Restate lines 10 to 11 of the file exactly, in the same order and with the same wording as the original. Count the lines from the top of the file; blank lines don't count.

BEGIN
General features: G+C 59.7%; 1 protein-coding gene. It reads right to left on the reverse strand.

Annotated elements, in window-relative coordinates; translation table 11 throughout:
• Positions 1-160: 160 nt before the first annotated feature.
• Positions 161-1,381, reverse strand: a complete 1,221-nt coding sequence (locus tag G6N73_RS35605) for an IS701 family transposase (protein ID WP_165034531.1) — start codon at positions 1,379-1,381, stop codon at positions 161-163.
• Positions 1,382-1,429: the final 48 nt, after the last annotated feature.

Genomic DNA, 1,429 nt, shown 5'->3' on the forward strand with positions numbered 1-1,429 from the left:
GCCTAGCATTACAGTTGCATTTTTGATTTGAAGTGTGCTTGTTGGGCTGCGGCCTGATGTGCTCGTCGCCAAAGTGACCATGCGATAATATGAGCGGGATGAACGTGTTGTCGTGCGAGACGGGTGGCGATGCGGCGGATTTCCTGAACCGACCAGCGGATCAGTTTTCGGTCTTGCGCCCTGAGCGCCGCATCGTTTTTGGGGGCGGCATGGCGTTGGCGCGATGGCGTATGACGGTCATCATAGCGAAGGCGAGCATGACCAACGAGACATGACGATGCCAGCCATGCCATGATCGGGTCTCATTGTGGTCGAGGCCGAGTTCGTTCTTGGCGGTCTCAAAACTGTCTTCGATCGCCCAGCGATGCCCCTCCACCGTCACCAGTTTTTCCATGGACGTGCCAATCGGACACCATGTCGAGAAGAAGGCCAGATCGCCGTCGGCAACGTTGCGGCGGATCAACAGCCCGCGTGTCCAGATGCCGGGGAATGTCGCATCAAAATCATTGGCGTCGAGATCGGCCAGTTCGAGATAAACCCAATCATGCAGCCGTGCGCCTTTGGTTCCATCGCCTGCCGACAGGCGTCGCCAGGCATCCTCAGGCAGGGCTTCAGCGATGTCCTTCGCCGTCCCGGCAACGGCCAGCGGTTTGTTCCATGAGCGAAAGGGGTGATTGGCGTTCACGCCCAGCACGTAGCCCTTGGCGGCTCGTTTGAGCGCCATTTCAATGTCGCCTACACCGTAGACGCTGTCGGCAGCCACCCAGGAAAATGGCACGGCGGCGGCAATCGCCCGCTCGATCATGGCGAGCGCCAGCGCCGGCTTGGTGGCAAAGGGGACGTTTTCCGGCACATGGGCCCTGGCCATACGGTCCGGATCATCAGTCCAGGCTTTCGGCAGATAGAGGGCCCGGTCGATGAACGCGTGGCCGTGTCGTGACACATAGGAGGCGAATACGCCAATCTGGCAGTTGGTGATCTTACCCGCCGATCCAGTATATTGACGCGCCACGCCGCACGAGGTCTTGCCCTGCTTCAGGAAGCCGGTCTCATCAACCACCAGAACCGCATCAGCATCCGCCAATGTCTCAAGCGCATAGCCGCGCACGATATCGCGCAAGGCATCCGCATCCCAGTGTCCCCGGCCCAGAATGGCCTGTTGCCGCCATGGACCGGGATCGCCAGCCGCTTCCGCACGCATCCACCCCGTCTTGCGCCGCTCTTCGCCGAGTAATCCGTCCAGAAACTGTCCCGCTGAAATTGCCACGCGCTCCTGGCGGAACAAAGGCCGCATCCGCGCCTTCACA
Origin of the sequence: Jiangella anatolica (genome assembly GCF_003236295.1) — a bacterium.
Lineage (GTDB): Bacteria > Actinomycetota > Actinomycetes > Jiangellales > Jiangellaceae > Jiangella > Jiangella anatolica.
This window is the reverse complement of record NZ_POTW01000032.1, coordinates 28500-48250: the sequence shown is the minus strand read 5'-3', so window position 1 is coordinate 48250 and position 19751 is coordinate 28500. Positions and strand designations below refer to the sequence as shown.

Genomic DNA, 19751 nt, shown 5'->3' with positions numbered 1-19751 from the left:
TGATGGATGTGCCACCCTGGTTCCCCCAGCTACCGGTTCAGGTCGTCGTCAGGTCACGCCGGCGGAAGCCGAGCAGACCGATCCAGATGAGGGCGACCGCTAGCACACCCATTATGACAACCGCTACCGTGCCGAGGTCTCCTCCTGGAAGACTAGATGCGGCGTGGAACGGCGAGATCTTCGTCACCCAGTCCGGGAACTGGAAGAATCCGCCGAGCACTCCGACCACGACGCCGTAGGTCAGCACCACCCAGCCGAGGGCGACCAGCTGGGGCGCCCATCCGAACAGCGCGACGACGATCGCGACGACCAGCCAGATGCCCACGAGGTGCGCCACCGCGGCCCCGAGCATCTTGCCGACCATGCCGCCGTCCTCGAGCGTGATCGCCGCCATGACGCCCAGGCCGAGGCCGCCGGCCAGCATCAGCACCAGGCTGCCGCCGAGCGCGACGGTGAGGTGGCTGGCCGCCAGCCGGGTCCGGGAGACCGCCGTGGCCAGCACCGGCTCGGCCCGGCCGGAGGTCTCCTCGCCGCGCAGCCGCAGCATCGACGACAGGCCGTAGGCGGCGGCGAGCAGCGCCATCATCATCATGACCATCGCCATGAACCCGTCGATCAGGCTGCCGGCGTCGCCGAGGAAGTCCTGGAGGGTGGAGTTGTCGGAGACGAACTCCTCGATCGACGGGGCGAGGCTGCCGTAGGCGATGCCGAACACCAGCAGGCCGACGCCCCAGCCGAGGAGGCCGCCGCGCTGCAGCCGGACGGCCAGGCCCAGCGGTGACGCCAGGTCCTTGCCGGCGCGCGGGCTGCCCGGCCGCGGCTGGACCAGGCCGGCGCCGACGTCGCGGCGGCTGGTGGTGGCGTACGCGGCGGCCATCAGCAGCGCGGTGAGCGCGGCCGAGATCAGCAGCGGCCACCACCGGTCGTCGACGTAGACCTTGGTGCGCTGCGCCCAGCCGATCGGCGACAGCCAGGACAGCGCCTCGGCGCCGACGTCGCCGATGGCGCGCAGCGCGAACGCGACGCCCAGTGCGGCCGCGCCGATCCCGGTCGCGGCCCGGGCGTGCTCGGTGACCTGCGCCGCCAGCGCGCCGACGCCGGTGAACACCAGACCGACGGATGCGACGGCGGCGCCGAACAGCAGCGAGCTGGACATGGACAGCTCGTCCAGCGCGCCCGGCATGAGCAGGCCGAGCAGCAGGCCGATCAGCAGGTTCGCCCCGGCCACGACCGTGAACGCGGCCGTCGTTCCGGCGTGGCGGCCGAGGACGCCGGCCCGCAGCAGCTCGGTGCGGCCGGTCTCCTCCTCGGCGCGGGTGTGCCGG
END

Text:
This window is the reverse complement of record NZ_POTW01000032.1, coordinates 28500-48250: the sequence shown is the minus strand read 5'-3', so window position 1 is coordinate 48250 and position 19751 is coordinate 28500. Positions and strand designations below refer to the sequence as shown.

Genomic DNA, 19751 nt, shown 5'->3' with positions numbered 1-19751 from the left: